True to her Tory upbringing, Mary Woodhull (Meegan Warner) supported the Redcoats when they invaded the American colonies.
And she initially opposed the clandestine activities of her husband, Abe (Jamie Bell), a cabbage farmer by day and spy for Gen. George Washington (Ian Kahn) by night.
But Mary is devoted to her family in Setauket, not the British monarchy in London. So when Abe refuses to abandon the rebel cause, Mary takes up arms and joins the fight on AMC’s “TURN: Washington’s Spies.”
In “Judgment” (Episode 307), Mary seeks to protect Abe and their son Thomas (Cabell and Ellis Chase) by targeting a villainous British officer. He is Capt. John Graves Simcoe (Samuel Roukin), commander of the Queen’s Rangers, who intends to execute Abe without benefit of a trial.
“Rogers is Culper,” Abe exclaims in a desperate attempt to stave off his execution. And the reason he didn’t alert the British, Abe contends, is that Rogers threatened to kill young Thomas.
“I thought I’d heard your last lie,” Simcoe sneers, “but that was quite impressive!”
“I have proof,” Abe insists. He opens his farm cellar, reveals an array of spy paraphernalia and alleges that it belongs to Rogers. “I am a dead man,” Abe tells Simcoe, “now that you’ve seen this place.”
Leaving Abe under guard at the farmhouse, Simcoe journeys to his residence with Mary in tow. That evening, Mary endeavors to save Abe by stealing a rifle, sneaking outside and shooting Simcoe through a window.
Simcoe falls to the floor, alive but bleeding profusely from one ear.
When Ranger Fitch (Graham Halstead) spots Mary, she pretends that Rogers fired the shot. Suddenly she grabs Fitch’s knife, stabs him in the chest and hurries back inside the house to hide her bloody dress.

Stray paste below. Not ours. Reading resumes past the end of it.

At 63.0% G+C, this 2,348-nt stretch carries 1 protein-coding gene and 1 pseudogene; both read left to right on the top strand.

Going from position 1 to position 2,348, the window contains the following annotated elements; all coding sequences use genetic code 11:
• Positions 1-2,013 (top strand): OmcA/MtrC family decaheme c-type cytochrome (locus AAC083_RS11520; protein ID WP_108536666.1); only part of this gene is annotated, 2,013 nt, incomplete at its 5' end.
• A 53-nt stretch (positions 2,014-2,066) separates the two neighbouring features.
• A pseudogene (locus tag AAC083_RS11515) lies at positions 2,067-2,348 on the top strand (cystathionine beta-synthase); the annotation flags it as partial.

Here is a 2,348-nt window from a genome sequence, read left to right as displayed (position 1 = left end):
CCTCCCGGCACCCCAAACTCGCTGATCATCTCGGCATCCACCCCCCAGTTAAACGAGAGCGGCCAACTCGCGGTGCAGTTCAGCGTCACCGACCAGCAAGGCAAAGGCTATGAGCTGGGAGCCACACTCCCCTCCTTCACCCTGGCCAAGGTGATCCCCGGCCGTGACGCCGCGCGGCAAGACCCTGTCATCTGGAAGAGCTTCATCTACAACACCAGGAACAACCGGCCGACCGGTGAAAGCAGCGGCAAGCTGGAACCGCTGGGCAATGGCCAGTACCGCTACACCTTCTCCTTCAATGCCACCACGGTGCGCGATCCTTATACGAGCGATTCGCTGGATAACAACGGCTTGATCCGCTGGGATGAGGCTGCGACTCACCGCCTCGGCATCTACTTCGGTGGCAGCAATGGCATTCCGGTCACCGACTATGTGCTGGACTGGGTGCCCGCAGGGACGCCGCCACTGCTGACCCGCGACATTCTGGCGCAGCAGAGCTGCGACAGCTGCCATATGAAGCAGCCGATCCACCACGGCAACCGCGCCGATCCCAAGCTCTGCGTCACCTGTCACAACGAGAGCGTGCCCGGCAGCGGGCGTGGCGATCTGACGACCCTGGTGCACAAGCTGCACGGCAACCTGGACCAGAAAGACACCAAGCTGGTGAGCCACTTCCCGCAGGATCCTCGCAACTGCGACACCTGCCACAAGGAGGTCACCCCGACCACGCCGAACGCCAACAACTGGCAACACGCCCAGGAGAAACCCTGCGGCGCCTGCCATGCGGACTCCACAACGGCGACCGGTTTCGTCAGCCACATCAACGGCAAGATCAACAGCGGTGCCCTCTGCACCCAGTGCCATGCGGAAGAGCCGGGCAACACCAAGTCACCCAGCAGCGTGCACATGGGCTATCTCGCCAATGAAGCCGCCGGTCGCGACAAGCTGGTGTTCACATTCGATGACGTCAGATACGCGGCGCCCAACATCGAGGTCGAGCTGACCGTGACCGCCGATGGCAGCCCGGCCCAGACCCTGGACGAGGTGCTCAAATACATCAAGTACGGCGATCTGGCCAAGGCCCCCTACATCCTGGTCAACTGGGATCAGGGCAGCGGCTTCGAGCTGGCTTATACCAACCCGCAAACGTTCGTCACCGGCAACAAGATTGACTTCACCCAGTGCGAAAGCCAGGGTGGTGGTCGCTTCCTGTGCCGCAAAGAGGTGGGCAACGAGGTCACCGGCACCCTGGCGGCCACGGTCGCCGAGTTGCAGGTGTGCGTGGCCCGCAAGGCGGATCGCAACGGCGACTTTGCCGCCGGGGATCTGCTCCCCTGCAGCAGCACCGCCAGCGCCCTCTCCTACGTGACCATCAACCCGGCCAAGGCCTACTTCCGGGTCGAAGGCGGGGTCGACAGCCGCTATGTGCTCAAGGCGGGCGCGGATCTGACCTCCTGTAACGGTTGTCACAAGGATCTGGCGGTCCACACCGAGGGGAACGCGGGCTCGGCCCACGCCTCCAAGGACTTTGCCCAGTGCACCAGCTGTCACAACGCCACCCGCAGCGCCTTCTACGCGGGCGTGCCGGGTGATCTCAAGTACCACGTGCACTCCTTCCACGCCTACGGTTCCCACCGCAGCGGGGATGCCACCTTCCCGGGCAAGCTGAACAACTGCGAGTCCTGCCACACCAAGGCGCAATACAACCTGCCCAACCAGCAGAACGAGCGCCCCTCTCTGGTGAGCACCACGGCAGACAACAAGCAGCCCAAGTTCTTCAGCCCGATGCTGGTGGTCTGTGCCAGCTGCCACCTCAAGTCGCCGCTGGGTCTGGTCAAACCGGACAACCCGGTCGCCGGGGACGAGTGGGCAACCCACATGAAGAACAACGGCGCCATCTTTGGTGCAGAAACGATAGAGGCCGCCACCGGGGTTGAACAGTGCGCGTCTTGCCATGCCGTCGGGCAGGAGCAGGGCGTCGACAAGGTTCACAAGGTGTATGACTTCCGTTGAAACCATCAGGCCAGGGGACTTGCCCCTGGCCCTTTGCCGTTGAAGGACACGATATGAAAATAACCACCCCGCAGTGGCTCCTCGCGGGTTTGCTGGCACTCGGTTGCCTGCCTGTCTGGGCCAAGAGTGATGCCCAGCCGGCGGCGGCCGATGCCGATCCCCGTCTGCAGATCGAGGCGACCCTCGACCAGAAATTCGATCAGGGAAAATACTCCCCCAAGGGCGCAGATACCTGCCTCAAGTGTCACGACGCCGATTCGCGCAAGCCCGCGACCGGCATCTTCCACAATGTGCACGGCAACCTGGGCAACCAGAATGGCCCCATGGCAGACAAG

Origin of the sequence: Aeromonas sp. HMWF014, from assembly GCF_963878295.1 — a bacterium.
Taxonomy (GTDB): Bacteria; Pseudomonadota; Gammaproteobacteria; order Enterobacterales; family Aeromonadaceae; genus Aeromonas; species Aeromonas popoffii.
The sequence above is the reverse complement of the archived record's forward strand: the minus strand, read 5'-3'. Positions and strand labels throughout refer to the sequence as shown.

Sinking into a bathtub, Mary sobs uncontrollably.
Observing these heroics from the woods is spy ring courier Lt. Caleb Brewster (Daniel Henshall). He reinforces the misperception that Rogers is the sniper by taking potshots at the Rangers.
Meanwhile, at Washington’s camp in New Jersey, Maj. Ben Tallmadge (Seth Numrich) reunites with Sarah Livingston (Elizabeth Blackmore), a widow who rescued him from the British. Now she’s under arrest for aiding the Tories.
To spare Sarah’s life, Ben pleads with her to spy for the patriots. But Sarah, whose husband was murdered by rebels, refuses.
“I was ready to die for my beliefs,” she says, “but I’m not ready to die for yours.”
Sadly, Sarah dies later that day when a guard’s pistol accidentally discharges. He offered special treatment in exchange for sexual favors and Sarah resisted.
Finally, patriot Gen. Benedict Arnold (Owain Yeoman) prevails at his court-martial after being accused of misappropriating property. To Arnold’s chagrin, however, exoneration doesn’t mean he’ll receive four years of back pay.
“This was about defending your honor,” Gen. Henry Knox (Brit Whittle) informs Arnold. “That, in the end, will hold more weight than coin.”
Arnold dejectedly returns to his fiancée Peggy Shippen (Ksenia Solo), who’s been encouraging him to commit treason.
But Peggy halts these manipulations after hearing that her true love, British Maj. John André (JJ Feild), is romantically linked with actress Philomena Cheer (Amy Gumenick).
“I don’t want to wait until March,” Peggy tearfully tells Arnold. “I want to be married now!”
“Nothing could make me happier,” he wearily replies, “but I need a respite.”
For Arnold’s war wounds ache. And his bitterness toward the Continental Army festers.